Methylthioninium Chloride also possesses weak antiseptic and bacteriological staining properties and is reported to inhibit amine oxidase in tissues. The drug appears to bind irreversibly to viral nucleic acid and cause disruption of the virus molecule upon exposure to light.

Methylthioninium Chloride has been observed to stain tissues selectively. Its use in parathyroid surgery (not indicated) has induced adverse CNS effects when administered concomitantly with serotonergic medicinal products (see section 4.5).

Paediatric population

The efficacy of methylthioninium chloride for the treatment of methaemoglobinaemia in the paediatric population was demonstrated in two retrospective studies and one open randomised clinical trial. Case reports of efficacy are also available in literature.

Please refer to section 4.4 for important safety information.

5.2 Pharmacokinetic properties

Intravenous Administration

After intravenous administration Methylthioninium Chloride is rapidly taken up by the tissues. The majority of the dose is excreted in the urine, usually in the form of leucomethylthioninium chloride.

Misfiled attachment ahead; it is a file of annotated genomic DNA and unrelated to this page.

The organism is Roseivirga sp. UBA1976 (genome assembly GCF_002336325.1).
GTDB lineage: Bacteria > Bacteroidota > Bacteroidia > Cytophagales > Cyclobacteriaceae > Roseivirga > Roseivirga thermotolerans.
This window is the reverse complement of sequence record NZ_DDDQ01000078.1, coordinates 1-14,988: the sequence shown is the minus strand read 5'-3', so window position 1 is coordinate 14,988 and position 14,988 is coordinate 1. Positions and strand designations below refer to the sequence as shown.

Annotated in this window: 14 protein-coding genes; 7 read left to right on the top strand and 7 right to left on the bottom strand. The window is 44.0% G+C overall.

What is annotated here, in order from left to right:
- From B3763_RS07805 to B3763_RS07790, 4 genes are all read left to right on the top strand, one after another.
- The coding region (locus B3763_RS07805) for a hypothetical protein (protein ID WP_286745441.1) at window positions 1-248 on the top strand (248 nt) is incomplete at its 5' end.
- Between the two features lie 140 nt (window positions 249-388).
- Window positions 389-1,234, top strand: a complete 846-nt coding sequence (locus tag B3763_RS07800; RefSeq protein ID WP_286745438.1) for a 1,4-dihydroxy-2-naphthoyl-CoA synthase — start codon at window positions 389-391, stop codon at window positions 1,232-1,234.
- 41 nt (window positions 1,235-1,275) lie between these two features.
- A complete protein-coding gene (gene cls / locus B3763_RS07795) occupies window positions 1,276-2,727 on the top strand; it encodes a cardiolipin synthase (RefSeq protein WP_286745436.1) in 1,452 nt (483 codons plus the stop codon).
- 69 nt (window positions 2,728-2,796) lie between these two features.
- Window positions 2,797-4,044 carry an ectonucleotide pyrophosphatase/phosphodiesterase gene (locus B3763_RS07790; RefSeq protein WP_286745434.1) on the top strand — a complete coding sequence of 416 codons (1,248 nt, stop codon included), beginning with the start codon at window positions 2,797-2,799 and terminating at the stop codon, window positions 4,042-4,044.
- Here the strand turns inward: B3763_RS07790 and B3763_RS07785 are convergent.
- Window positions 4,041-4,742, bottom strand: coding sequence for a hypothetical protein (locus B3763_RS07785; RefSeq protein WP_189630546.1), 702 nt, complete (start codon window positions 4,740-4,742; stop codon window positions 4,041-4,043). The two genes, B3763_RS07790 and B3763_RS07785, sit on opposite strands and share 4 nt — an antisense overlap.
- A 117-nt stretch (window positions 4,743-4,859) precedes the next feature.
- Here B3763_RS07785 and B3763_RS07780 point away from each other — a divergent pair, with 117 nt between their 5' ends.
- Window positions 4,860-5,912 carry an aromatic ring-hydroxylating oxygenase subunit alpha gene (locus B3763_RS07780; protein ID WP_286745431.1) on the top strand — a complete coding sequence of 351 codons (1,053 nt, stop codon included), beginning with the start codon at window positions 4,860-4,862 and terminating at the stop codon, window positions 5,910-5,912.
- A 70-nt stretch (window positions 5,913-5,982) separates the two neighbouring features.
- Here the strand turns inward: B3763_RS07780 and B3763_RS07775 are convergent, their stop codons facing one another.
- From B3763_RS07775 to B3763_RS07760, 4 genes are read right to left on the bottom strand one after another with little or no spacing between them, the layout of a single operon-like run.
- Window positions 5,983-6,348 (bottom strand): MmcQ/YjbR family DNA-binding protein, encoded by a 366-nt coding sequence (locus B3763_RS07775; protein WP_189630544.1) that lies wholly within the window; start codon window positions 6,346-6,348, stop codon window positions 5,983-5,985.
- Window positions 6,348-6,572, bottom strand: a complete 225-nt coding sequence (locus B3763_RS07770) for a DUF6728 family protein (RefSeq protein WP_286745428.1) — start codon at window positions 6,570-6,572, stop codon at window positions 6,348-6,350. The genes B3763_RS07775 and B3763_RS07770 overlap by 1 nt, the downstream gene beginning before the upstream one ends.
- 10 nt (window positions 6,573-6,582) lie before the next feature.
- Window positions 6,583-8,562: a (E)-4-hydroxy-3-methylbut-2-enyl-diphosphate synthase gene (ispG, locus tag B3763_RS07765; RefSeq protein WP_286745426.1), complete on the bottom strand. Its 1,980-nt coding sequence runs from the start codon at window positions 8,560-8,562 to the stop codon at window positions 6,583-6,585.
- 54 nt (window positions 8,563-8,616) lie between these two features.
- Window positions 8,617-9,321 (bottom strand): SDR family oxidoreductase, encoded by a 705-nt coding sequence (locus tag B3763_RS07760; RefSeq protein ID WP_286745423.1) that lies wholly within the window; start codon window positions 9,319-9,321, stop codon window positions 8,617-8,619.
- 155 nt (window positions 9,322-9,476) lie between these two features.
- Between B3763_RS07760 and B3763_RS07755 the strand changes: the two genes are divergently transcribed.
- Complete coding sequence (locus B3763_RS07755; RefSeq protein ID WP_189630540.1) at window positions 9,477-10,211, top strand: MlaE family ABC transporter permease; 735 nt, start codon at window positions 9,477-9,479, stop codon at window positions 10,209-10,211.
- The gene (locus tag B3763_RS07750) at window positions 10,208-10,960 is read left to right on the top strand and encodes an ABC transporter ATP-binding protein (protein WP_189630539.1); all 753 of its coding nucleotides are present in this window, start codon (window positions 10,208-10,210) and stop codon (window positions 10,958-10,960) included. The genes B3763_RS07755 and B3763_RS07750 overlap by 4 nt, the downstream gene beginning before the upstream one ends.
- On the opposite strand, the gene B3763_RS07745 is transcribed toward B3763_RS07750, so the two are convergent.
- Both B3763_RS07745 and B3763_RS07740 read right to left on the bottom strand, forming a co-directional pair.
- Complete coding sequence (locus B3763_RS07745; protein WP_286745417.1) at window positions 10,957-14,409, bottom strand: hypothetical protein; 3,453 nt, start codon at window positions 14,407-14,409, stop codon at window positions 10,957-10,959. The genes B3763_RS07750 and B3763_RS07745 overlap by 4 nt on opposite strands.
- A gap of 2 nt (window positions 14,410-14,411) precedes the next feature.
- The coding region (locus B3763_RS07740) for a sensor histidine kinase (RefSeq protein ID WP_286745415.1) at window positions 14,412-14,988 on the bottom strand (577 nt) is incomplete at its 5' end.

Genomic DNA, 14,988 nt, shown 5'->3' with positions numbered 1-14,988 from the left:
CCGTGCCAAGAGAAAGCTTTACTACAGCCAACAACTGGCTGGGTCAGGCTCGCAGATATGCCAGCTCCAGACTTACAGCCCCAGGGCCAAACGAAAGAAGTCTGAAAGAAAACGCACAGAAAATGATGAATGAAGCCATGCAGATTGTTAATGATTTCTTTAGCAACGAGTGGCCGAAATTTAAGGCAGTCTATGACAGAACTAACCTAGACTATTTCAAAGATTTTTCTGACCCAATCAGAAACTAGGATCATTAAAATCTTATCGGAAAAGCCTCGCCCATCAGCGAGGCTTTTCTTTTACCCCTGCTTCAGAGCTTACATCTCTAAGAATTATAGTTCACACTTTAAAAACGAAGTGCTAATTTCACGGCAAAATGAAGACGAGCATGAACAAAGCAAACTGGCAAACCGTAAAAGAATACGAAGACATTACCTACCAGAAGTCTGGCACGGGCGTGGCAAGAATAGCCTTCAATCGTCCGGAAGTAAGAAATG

The estimated terminal half-life of methylthioninium chloride after intravenous administration is 26.7 h.

Oral Administration

Methylthioninium Chloride is well absorbed from the human gastrointestinal tract and is rapidly reduced to leucomethylthioninium chloride.

About 75% of a single 10 mg oral dose of Methylthioninium Chloride is recovered from the urine, mainly (80%) as leucomethylthioninium chloride. This metabolite is colourless but turns green or blue on exposure to air due to presence of the oxidation product methylene azure (methylthioninium chloride sulphone).

Oral and Intravenous administration

Methylthioninium chloride is not an in vitro inducer of CYP2B6 and CYP3A4.

Methylthioninium chloride is an in vitro inhibitor of P-gp

Methylthioninium chloride is not an in vitro substrate for BCRP or OCT2 and is not an in vitro inhibitor of BRCP, OAT1 or OAT3.

5.3 Preclinical safety data

Repeated dose toxicity

One-month repeated dose toxicity in dogs showed no macroscopic toxic effects.

Adverse reactions, seen at exposure levels similar to clinical exposure levels and with possible relevance to clinical use, were moderate regenerative anaemia associated with increased mean platelet count and fibrinogen levels, a minimal increase in mean total bilirubin blood values and an increased incidence of moderate urine bilirubin levels.


Methylthioninium Chloride was mutagenic in gene mutation assays in bacteria and mouse lymphoma cells but not in in vivo mouse micronucleus assay when administered intravenously at 62 mg/kg.